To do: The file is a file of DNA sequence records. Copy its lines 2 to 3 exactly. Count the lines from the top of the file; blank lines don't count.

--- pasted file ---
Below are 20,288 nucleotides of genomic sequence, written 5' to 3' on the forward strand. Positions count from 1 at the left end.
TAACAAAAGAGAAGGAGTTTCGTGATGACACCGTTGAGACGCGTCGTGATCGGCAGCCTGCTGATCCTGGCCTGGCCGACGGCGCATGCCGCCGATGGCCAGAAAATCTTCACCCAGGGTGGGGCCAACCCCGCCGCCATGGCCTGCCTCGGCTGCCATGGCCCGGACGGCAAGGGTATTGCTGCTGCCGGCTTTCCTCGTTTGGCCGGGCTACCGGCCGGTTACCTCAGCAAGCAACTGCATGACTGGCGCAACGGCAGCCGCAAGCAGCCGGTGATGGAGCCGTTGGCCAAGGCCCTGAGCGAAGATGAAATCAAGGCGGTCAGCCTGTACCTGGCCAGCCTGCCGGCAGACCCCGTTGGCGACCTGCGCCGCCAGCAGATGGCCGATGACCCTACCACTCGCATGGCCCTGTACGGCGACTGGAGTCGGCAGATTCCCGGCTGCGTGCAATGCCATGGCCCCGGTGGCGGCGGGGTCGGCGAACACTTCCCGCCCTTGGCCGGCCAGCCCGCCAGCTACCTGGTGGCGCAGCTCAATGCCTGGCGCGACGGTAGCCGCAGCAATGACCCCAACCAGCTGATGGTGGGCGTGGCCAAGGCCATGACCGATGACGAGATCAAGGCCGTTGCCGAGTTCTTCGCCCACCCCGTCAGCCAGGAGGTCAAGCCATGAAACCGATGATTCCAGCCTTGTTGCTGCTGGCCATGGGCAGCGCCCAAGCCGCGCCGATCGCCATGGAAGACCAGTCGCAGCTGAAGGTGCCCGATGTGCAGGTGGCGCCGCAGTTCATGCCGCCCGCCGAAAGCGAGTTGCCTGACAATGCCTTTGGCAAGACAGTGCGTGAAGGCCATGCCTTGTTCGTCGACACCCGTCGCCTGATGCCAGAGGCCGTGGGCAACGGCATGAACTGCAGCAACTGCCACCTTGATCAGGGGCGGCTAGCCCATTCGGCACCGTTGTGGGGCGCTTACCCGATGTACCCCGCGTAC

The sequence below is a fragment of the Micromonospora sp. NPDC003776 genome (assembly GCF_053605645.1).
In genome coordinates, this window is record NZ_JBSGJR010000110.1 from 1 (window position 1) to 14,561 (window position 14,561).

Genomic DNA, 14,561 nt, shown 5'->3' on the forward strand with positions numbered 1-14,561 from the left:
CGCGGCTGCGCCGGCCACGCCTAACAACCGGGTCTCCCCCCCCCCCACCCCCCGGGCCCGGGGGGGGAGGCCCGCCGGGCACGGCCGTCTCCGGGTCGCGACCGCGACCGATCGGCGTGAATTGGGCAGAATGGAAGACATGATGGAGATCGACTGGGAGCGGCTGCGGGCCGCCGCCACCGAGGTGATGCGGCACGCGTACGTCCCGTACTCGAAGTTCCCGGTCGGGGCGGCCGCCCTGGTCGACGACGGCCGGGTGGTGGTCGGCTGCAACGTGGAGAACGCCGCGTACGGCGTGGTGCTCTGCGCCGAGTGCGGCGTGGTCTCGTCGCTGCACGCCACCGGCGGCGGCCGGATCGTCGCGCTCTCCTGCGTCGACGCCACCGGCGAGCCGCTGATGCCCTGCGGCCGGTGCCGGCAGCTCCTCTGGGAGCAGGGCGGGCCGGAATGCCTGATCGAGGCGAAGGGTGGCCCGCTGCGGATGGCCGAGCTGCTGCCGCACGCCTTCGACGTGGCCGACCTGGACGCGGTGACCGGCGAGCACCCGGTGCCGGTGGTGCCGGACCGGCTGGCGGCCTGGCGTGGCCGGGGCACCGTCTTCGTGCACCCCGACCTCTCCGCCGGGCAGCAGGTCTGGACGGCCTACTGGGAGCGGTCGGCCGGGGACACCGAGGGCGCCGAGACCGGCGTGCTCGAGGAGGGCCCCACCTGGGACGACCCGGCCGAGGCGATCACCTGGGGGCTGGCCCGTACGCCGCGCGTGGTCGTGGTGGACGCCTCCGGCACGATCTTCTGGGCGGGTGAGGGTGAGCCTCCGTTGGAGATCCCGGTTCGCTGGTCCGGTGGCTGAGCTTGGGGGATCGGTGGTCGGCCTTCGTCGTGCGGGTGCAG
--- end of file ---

TAACAAAAGAGAAGGAGTTTCGTGATGACACCGTTGAGACGCGTCGTGATCGGCAGCCTGCTGATCCTGGCCTGGCCGACGGCGCATGCCGCCGATGGCCAGAAAATCTTCACCCAGGGTGGGGCCAACCCCGCCGCCATGGCCTGCCTCGGCTGCCATGGCCCGGACGGCAAGGGTATTGCTGCTGCCGGCTTTCCTCGTTTGGCCGGGCTACCGGCCGGTTACCTCAGCAAGCAACTGCATGACTGGCGCAACGGCAGCCGCAAGCAGCCGGTGATGGAGCCGTTGGCCAAGGCCCTGAGCGAAGATGAAATCAAGGCGGTCAGCCTGTACCTGGCCAGCCTGCCGGCAGACCCCGTTGGCGACCTGCGCCGCCAGCAGATGGCCGATGACCCTACCACTCGCATGGCCCTGTACGGCGACTGGAGTCGGCAGATTCCCGGCTGCGTGCAATGCCATGGCCCCGGTGGCGGCGGGGTCGGCGAACACTTCCCGCCCTTGGCCGGCCAGCCCGCCAGCTACCTGGTGGCGCAGCTCAATGCCTGGCGCGACGGTAGCCGCAGCAATGACCCCAACCAGCTGATGGTGGGCGTGGCCAAGGCCATGACCGATGACGAGATCAAGGCCGTTGCCGAGTTCTTCGCCCACCCCGTCAGCCAGGAGGTCAAGCCATGAAACCGATGATTCCAGCCTTGTTGCTGCTGGCCATGGGCAGCGCCCAAGCCGCGCCGATCGCCATGGAAGACCAGTCGCAGCTGAAGGTGCCCGATGTGCAGGTGGCGCCGCAGTTCATGCCGCCCGCCGAAAGCGAGTTGCCTGACAATGCCTTTGGCAAGACAGTGCGTGAAGGCCATGCCTTGTTCGTCGACACCCGTCGCCTGATGCCAGAGGCCGTGGGCAACGGCATGAACTGCAGCAACTGCCACCTTGATCAGGGGCGGCTAGCCCATTCGGCACCGTTGTGGGGCGCTTACCCGATGTACCCCGCGTAC

The sequence below is a fragment of the Micromonospora sp. NPDC003776 genome (assembly GCF_053605645.1).